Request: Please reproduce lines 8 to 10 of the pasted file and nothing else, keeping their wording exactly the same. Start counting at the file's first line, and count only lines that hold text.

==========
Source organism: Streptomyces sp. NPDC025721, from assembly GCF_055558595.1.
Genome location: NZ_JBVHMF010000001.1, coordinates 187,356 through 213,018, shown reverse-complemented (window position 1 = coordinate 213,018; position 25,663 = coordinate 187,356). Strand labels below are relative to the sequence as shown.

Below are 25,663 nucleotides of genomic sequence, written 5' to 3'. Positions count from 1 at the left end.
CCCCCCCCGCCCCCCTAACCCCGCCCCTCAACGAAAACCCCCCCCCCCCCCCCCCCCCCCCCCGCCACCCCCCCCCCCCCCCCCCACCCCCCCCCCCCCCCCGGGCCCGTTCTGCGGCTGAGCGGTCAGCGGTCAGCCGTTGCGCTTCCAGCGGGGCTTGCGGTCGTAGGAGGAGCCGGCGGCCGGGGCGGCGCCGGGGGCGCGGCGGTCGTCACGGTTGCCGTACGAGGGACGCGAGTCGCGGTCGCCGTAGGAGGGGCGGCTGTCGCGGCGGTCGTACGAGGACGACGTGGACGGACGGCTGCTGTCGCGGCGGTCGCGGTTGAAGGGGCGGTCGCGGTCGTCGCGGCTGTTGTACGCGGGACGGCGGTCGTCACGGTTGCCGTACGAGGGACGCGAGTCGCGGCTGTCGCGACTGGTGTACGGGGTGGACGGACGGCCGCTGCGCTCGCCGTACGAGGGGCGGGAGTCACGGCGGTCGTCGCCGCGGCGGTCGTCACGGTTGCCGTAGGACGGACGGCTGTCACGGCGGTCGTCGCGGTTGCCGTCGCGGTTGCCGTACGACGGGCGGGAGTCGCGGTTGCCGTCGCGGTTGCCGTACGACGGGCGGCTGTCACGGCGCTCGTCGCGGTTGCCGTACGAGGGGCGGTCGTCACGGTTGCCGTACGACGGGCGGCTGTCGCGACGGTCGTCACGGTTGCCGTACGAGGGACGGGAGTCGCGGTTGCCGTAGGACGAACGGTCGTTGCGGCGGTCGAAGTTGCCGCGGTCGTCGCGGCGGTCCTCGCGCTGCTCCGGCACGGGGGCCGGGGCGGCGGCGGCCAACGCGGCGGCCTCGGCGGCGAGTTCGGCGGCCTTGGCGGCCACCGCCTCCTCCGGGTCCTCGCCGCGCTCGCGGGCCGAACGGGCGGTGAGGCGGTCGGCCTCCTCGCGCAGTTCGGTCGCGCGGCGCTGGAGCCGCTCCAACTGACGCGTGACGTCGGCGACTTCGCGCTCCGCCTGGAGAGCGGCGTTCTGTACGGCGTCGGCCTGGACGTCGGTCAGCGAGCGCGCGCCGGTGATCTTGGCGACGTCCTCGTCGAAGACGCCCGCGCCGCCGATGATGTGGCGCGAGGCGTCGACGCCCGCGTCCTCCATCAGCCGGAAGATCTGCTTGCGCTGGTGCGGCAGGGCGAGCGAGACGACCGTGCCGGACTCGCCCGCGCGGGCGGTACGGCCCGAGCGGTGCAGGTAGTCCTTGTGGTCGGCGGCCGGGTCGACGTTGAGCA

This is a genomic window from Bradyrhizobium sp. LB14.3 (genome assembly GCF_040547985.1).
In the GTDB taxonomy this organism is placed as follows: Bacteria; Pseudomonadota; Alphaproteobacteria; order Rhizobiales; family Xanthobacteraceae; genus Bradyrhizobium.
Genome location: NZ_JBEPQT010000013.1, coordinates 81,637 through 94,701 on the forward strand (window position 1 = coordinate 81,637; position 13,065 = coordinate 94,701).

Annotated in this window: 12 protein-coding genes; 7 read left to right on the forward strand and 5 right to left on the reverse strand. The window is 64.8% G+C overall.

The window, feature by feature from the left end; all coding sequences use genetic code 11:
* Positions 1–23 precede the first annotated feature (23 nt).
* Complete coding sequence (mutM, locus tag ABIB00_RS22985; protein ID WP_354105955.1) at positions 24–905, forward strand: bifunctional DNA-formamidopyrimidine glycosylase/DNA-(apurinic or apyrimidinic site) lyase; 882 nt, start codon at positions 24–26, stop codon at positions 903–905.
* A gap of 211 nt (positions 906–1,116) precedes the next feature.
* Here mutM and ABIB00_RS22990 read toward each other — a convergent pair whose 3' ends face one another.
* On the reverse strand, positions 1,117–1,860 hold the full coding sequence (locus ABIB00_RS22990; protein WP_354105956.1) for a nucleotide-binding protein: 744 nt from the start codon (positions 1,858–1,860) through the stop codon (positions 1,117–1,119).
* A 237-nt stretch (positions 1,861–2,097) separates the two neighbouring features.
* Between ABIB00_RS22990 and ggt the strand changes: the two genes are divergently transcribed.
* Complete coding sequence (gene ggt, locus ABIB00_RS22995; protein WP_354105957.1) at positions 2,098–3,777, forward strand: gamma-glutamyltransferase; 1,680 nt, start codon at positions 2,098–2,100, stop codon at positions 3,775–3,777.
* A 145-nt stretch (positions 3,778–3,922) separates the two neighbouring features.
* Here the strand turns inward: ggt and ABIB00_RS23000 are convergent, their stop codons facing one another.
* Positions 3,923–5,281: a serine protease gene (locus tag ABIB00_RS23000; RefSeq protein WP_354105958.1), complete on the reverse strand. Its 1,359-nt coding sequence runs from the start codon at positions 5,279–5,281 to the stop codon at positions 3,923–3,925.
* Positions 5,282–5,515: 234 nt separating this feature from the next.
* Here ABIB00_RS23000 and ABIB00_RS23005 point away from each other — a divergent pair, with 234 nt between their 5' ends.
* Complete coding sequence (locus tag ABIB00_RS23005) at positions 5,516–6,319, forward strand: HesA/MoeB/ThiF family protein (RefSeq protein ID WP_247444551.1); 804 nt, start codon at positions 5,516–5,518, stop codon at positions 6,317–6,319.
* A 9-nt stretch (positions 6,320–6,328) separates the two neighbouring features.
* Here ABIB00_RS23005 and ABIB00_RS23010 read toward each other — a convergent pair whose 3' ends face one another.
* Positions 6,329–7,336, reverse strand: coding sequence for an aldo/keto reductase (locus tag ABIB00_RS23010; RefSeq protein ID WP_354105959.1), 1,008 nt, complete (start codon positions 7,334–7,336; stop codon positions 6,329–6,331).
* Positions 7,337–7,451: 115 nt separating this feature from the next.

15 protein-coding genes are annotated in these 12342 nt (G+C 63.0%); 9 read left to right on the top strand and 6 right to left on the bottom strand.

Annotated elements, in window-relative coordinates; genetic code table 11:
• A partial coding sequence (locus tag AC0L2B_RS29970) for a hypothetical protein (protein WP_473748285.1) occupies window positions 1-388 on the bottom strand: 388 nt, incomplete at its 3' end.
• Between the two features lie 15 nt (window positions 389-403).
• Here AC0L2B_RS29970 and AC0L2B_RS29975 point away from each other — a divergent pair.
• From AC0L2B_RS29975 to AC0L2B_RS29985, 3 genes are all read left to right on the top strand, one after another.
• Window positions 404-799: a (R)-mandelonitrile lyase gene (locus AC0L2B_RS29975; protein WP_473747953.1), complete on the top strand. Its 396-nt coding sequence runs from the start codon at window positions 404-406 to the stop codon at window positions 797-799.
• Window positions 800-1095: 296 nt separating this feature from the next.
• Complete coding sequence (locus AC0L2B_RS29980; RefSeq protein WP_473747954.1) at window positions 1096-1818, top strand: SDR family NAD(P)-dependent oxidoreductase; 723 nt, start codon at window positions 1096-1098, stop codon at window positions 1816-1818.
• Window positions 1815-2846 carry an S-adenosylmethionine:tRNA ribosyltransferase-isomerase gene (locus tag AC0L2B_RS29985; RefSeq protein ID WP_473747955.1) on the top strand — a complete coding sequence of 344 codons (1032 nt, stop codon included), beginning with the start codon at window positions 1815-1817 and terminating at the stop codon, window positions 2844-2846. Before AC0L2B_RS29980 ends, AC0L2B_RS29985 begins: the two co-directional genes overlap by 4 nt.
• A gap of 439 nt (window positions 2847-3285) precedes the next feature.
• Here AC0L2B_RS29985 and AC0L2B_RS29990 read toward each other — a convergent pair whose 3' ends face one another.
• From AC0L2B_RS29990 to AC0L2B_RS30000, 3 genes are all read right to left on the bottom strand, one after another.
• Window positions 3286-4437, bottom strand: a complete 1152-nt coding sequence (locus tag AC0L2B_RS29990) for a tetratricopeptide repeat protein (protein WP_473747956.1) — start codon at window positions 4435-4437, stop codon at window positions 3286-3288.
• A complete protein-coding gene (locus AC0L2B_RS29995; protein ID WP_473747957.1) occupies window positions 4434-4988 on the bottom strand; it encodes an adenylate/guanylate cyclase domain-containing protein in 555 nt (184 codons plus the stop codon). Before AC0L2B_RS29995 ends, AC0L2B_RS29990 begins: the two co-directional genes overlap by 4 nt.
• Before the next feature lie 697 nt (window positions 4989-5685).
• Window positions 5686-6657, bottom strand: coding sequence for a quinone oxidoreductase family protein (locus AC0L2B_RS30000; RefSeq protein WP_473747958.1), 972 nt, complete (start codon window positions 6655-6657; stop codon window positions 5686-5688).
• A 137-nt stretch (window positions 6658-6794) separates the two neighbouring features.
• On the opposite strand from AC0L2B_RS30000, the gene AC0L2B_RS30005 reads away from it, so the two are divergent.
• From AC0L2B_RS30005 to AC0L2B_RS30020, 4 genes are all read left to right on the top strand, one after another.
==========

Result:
Annotated in this window: 12 protein-coding genes; 7 read left to right on the forward strand and 5 right to left on the reverse strand. The window is 64.8% G+C overall.

The window, feature by feature from the left end; all coding sequences use genetic code 11:
* Positions 1–23 precede the first annotated feature (23 nt).